The Dvārapāla (dvāra = gate, pāla = protector) are the gate-keepers in Hindu and Buddhist temples and sanctuaries. They are always placed in pairs, at the entrance of temples and at the doorway to the garbha-griha (sanctum).
Each god or goddess has his or her own set of Dvārapālas. They frighten away the evil spirits and are connected with the Nagas.
Sculptures in Java and Bali are usually carved from andesite stone and portray the Dvārapāla as fearsome danava with a bulky physique in semi-kneeling position and holding a club. The largest stone statue is in Java, a Dvarapala of the Singhasari period, which is 3.7 meters tall.
The Shilpa Shastra texts that deal with temple architecture (Devalaya Vastu) – after describing the temple layout, structure and other aspects with particular reference to the attributes and disposition of the deity to be installed in the temple – make mention of the nature and function of the Dvarapalas to be placed at different locations in the temple complex.
The Dhyana Slokas also present graphic details of the form, substance and attribute of the deity and his or her attendants. These verses are meant for contemplation and guidance of the Shilpi (sculptor).
The nature and appearance of the Dvarapalas of Vishnu temples are described in the Isvara Samhita and in the Pushkara Samhita. They are seen with the emblems of Vaishnavism like the tilaka on their foreheads and urdhvapundra on their faces, arms, chest etc.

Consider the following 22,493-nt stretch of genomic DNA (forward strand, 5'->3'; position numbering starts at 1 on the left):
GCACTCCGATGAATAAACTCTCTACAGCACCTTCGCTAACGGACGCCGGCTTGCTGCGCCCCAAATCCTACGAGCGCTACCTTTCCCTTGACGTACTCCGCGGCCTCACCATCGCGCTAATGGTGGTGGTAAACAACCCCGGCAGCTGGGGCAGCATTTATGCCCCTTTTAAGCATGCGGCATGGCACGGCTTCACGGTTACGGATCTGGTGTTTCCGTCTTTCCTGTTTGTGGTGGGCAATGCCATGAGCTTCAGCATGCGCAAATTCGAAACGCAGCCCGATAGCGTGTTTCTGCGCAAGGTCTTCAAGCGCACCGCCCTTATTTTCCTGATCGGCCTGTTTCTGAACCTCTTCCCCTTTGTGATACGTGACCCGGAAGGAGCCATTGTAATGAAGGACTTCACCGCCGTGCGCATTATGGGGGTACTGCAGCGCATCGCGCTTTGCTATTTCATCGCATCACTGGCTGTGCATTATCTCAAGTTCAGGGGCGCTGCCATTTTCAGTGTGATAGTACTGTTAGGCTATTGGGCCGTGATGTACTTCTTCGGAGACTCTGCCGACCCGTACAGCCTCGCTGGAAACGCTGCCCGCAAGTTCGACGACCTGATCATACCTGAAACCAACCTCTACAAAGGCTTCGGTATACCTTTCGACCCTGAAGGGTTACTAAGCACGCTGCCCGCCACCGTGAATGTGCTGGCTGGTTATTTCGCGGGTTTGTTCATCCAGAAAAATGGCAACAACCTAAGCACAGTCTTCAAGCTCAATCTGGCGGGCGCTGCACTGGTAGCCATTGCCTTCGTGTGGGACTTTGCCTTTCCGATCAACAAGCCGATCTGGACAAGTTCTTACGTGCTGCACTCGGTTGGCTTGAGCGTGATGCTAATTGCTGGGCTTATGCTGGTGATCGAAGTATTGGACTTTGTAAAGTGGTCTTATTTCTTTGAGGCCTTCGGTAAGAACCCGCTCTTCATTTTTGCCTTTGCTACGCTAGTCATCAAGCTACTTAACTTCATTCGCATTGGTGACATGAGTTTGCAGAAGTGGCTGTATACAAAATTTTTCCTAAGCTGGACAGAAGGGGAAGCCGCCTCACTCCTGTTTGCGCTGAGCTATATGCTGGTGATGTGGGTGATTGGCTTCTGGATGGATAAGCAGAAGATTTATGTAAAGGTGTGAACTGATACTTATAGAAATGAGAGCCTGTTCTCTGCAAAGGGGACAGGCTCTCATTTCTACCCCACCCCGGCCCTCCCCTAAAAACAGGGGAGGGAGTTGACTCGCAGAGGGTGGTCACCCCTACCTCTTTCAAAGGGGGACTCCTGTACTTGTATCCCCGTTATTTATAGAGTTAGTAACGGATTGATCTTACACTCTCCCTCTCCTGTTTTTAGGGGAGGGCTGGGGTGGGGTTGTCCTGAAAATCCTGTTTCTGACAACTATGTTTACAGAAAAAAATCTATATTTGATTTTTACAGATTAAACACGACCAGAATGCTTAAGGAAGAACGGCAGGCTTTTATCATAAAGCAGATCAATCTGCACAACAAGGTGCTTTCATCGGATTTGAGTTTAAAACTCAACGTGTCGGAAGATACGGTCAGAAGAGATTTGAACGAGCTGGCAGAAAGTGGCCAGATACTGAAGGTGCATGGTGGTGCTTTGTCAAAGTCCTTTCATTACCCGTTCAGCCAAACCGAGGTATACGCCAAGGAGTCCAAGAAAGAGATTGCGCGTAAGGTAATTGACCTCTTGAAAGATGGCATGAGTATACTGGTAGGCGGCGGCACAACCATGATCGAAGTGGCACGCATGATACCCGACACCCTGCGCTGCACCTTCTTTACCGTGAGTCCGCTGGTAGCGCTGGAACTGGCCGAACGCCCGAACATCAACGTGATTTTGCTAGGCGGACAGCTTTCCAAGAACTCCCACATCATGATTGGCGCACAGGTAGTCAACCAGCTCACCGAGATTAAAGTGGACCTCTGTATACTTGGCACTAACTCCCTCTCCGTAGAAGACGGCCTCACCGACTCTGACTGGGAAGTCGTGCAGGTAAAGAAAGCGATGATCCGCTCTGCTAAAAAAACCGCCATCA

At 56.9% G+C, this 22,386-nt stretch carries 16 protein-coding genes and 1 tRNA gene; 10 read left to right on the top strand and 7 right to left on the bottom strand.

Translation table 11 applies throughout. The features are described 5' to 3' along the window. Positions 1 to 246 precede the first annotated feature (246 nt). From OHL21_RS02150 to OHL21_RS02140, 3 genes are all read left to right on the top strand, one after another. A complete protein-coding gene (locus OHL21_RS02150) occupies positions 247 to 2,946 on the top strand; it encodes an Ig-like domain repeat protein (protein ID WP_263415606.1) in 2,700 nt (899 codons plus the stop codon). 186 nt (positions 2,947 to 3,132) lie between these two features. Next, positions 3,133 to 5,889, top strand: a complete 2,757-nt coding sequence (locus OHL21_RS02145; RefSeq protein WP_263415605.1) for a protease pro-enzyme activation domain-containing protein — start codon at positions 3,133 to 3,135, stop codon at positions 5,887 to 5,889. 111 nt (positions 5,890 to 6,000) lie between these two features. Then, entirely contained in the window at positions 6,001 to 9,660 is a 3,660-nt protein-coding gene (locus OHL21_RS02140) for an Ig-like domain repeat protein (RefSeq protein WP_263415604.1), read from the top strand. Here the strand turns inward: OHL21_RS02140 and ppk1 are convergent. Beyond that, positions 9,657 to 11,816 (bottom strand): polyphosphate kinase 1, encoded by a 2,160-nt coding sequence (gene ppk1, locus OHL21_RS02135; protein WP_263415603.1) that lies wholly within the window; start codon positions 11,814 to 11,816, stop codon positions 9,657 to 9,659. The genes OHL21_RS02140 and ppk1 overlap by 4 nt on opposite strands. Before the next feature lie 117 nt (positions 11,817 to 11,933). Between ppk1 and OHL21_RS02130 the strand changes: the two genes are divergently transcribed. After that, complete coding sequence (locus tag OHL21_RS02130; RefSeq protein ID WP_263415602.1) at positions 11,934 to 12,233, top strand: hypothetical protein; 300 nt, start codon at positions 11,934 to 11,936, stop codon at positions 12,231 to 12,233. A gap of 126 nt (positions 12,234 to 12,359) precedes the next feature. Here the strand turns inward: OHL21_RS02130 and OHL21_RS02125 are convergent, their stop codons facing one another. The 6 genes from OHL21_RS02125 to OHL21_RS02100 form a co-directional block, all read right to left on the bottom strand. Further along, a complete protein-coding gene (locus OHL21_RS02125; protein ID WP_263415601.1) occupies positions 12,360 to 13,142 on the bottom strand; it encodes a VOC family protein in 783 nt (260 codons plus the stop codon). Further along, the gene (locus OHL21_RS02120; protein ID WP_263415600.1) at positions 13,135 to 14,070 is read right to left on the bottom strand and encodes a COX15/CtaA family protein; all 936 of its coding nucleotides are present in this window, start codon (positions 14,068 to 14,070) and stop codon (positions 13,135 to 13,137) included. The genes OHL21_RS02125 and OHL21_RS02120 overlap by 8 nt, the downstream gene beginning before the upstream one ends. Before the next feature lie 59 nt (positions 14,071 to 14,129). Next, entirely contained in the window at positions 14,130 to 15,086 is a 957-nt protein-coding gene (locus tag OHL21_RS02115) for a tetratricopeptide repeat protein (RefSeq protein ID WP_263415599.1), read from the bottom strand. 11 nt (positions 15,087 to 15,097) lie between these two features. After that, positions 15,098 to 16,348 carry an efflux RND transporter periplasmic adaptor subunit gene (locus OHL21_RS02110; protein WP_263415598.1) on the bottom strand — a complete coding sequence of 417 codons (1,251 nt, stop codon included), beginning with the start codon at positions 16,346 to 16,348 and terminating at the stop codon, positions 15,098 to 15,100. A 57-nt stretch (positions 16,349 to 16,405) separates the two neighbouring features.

They carry in their upper hands the shankha (conch) and in the lower hands, the gada (mace) and a pasha (noose, or coil of rope). They stand erect, cross-legged, leaning on their mace as if they were resting. The gestures of their fingers and the look in their eyes caution one to behave properly in the presence of the divinity.
The Dvarapalas of the female deities who represent the Panchatattva are fearsome-looking females, modeled after the ugra aspect of their mother deity. They carry cutlasses and tridents, wear garlands of skulls and sport wild unkempt hair. Quite often they are portrayed with flashy eyes, long protruding teeth and tongue spread out of the open mouth.
The guarding deities are the sthula (physical) representations of certain symbolic concepts.
For instance, the outermost avarana (enclosure) of Bhupura Chakra (the earth stretch), has four dvara (gates):
• Eastern gate = The way of the Mantras
• Southern gate = The way of Bhakti (devotion)
• Western gate = For the performance of Karma-Kanda (rites and rituals)
• Northern gate = The way of Jnana (wisdom)
The 4 doors of the Ganapathi temples are guarded by 4 sets of Dvarapalas:
• Avijna – Vijnaraja (East)
• Suvakthra – Balavan (South)
• Gajakarna – Gokarna (West)
• Susoumya (Soumya) – Shubadayaka (Abhaya ) on the North
Those are called Ashta-Prathihari (detail of 8 guards). All of them are short statured, having cruel looks and carrying fearsome weapons.
The Dwarapalaka in the Ayyappa temple shows a finger meaning that “God is one“. The Dwarapalaka on the left shows the finger towards the Lord directing the devotee to have his mind set on the Lord.
Similarly, the Dvarapalas in a Shiva temple take after Virabhadra (the ferocious aspect of Shiva). They look fierce with bulging eyes, protruding curved sharp canine teeth, horns and with their threatening stance and fearsome weapons. They have thick mustaches, bushy eyebrows and hairy abdomen.
They wear the emblems of Shiva, such as the stripes of ash, animal hides, long flowing unkempt hair etc. They carry a trident, mace, broad-sword and a noose. They look ferocious, gesture ominously and stand planting firmly a foot on the mace.
The features of the Dvarapalas of Shiva are described in the uttarardha (latter part) of the Kashyapa Shilpa Sastra.